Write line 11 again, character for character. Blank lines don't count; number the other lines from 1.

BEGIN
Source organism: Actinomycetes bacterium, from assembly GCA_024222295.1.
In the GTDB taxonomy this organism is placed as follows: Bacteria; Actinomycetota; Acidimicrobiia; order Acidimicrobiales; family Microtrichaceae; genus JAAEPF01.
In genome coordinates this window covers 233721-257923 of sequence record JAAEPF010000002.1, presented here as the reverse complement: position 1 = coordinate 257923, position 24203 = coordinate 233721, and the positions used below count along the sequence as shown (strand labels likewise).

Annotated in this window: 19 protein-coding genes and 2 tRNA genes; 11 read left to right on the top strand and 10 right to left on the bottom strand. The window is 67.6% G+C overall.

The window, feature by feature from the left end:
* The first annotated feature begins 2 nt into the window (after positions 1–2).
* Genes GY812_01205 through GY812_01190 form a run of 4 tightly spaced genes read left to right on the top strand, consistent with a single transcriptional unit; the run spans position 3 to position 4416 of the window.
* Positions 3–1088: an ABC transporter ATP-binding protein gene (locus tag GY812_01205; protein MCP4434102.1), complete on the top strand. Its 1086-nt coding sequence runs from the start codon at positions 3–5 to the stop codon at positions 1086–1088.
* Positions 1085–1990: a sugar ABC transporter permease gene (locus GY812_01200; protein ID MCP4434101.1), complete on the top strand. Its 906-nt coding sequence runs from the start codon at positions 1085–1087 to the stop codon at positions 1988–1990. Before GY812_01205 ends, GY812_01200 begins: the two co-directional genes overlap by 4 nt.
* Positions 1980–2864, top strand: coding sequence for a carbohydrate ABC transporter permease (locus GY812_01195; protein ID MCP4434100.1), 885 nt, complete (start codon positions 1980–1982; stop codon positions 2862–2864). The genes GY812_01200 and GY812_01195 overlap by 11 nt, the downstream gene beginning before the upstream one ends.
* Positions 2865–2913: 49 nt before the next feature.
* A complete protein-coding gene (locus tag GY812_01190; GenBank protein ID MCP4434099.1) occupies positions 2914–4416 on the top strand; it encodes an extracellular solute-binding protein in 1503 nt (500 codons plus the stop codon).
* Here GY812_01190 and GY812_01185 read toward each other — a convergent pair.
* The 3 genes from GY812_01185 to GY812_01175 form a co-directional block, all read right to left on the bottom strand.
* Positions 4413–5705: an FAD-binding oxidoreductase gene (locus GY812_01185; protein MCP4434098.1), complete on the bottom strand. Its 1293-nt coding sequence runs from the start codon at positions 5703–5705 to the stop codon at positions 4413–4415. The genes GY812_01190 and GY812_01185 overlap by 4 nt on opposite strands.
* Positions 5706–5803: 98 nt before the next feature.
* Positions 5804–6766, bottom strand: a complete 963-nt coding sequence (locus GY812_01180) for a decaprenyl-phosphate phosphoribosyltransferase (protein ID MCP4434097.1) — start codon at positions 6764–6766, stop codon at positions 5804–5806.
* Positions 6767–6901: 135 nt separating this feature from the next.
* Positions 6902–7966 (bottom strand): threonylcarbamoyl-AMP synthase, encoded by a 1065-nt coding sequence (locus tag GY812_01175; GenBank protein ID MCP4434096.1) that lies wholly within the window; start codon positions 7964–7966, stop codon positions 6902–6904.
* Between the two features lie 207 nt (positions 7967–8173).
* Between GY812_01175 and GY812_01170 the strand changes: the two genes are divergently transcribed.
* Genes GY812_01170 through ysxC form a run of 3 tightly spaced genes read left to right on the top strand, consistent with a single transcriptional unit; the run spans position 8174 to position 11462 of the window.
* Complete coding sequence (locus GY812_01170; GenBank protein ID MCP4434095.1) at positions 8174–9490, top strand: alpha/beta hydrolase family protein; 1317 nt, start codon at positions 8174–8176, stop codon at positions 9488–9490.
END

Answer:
* Positions 2865–2913: 49 nt before the next feature.